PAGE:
For travelers and coffee lovers, tasting local coffee would definitely be on the “To Do” list. So for those traveling to West Sumatra, you should not miss out on local coffee and the coffee shops that offer the best quality beans. Here, in this post, I will share names of a number of coffee venues to visit.
Coffee is known to perk you up and put a smile on your face. But if you think about coffee in West Sumatra, I mean really think about it, you realize that coffee in this region has a dark past that won’t make you smile.
The golden coffee age in West Sumatra was during the Dutch occupation where plantations were established in the inlands, such as Bukittinggi. But for the Indonesian people, especially during the 1840s, coffee plantations meant forced labor and coolies.
However, the coffee trade created a lot of changes in West Sumatra. When adat leaders turned to the Dutch during the Padri War, the Dutch took this opportunity to build infrastructure, schools, and coffee warehouses—training the Minangkabau locals to assist coffee businesses.
In fact, there was one famous—shall we say—coffee tycoon, noted in history, that is, Kota Gadang native, Abdul Gani Rajo Mangkuto (1817–1907). He became so successful that he even got to travel to the Netherlands. Nevertheless, continued tax disputes between the Minangkabau people and colonialists, among other things, affected the coffee business in the inlands.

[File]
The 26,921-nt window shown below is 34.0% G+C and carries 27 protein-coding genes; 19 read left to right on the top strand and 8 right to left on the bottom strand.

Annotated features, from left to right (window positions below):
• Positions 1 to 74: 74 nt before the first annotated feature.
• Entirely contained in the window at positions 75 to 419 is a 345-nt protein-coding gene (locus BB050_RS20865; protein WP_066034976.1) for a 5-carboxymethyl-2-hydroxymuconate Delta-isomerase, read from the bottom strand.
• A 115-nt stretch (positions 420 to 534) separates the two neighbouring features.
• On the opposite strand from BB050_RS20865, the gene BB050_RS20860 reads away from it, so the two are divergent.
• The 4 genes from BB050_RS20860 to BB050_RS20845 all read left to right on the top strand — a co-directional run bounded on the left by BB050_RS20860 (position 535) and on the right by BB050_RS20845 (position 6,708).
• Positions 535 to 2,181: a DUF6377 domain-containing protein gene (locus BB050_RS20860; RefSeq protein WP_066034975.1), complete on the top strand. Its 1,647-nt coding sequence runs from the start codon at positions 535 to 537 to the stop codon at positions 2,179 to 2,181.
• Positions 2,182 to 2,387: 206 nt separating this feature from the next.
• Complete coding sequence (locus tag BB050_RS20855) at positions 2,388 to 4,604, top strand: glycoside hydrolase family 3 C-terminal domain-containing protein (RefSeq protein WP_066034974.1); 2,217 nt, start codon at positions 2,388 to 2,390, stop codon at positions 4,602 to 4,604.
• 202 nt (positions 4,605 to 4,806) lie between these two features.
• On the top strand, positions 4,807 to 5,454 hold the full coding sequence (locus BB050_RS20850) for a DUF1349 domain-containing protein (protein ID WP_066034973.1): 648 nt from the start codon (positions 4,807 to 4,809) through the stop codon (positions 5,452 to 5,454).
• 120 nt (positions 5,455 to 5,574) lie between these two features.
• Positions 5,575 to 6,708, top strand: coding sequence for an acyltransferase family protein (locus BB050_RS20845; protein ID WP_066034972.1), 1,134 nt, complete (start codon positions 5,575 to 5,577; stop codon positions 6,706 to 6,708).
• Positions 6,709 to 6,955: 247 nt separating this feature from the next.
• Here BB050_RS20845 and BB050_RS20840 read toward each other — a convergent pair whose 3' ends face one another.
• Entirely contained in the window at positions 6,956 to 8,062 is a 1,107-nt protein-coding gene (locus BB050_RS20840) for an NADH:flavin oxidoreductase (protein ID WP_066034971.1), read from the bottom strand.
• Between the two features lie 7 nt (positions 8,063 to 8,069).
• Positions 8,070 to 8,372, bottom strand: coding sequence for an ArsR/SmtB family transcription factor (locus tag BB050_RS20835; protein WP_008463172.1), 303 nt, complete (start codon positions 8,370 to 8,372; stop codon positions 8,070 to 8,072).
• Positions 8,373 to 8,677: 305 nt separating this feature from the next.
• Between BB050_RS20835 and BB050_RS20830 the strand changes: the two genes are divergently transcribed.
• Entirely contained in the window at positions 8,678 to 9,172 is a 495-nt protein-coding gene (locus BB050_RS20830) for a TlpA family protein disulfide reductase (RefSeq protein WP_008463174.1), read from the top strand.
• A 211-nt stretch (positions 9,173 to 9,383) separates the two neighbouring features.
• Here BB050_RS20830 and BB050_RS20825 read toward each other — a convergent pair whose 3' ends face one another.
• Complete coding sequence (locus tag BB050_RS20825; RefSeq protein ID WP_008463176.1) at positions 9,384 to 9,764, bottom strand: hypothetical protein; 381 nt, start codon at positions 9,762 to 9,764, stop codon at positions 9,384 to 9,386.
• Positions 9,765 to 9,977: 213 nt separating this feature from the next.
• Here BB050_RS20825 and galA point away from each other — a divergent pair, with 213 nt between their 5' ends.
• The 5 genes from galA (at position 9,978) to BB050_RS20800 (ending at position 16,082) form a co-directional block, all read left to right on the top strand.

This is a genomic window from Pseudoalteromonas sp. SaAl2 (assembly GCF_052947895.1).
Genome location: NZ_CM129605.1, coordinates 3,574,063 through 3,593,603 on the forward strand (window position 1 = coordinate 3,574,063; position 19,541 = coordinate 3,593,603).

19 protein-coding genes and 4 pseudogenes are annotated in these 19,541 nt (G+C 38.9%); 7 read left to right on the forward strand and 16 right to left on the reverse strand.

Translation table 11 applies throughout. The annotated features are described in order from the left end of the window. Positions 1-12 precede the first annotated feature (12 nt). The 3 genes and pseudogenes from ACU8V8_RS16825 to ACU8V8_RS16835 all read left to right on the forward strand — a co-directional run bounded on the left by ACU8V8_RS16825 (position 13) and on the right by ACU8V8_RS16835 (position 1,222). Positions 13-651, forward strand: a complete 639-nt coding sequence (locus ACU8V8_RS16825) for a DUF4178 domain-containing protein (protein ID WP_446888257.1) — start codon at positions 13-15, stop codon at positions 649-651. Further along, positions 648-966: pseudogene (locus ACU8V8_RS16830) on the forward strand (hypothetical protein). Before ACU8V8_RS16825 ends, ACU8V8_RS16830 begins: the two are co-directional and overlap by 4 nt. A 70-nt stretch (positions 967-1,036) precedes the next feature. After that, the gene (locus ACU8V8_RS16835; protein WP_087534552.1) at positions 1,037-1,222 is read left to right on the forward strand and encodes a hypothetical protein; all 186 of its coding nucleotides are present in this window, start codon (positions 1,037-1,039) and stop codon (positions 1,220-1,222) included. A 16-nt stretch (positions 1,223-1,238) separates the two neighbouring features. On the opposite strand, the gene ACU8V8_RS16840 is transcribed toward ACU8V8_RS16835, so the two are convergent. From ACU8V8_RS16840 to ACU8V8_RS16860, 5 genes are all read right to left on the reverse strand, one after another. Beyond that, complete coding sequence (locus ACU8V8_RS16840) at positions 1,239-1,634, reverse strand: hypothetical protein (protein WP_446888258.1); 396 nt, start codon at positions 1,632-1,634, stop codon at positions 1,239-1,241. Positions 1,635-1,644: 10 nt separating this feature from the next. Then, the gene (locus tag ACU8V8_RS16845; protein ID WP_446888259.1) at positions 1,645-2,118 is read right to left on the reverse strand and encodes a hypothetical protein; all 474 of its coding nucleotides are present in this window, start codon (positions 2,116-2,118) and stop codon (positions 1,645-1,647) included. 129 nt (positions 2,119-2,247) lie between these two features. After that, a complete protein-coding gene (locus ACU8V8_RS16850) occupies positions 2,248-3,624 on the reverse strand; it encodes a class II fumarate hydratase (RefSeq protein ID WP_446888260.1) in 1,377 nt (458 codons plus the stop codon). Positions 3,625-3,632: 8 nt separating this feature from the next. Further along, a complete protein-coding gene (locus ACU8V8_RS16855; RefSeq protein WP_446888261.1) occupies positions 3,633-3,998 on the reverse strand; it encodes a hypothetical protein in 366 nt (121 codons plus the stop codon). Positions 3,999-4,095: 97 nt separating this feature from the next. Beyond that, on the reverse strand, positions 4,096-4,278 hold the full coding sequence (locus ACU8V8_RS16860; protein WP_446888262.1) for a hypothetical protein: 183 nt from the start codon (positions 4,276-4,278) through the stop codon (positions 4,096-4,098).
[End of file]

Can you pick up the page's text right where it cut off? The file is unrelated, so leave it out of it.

Furthermore, local people were also recruited into administrative positions in the local government. A new class of Dutch-speaking locals, civil servants, and intellectuals emerged, which ultimately gave way to resistance against the Dutch and Indonesia’s independence!
But way before that, in the 1870s, coffee production was no longer profitable and was replaced by other crops, such as copra and tobacco. To make a long story short, the coffee golden age ultimately ended. Coffee was then grown in people’s gardens. People usually drink coffee made from coffee leaves rather than beans.
Visit These Coffee Venues
But luckily today, we can find fresh West Sumatran coffee beans at local markets and coffee shops. After a decline in the popularity of the local coffee beans, things are looking bright as you can now find a variety of local beans—spicy and fruity—in a various places, such as in Padang and Bukittinggi. One example is at the Rimbun Espresso and Brew Bar in Padang and Bukittinggi (also home to the historical Jam Gadang tower clock). And just to name a few other coffee venues in Padang, they are: Kubik Koffie, Lalito Coffee & Bar, M.O. Resto & Coffee, and Konco Coffee, and in Buktitinggi we have the Apache and Café Bedudal.
Meanwhile, in Sawahlunto there is a local brand coffee sold at Warung Kopi Datuk Silungkang Coffee. The makers have been producing local Robusta coffee traditionally since 1992.
And let’s not forget the Solok Coffee trend in 2014 which marked the emergence of a new era of coffee-making in West Sumatra. Under the Solok Radjo cooperative (which members include coffee traders), coffee producers from five villages in Solok District created the Solok Coffee specialty which has a hint of lemon taste. The coffee gradually hit the local market, including the big cities such as Jakarta, and it is now an export commodity. This has certainly put West Sumatran coffee back in the spotlight.
Enjoy West Sumatra, enjoy its coffee!
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Republika Online (2016) Menikmati Kopi Khas Sawahlunto, Datuk Siloengkang Coffee http://www.republika.co.id/berita/gaya-hidup/kuliner/16/01/21/o1au7g328-menikmati-kopi-khas-sawahlunto-datuk-siloengkang-coffee (accessed 14 January 2017).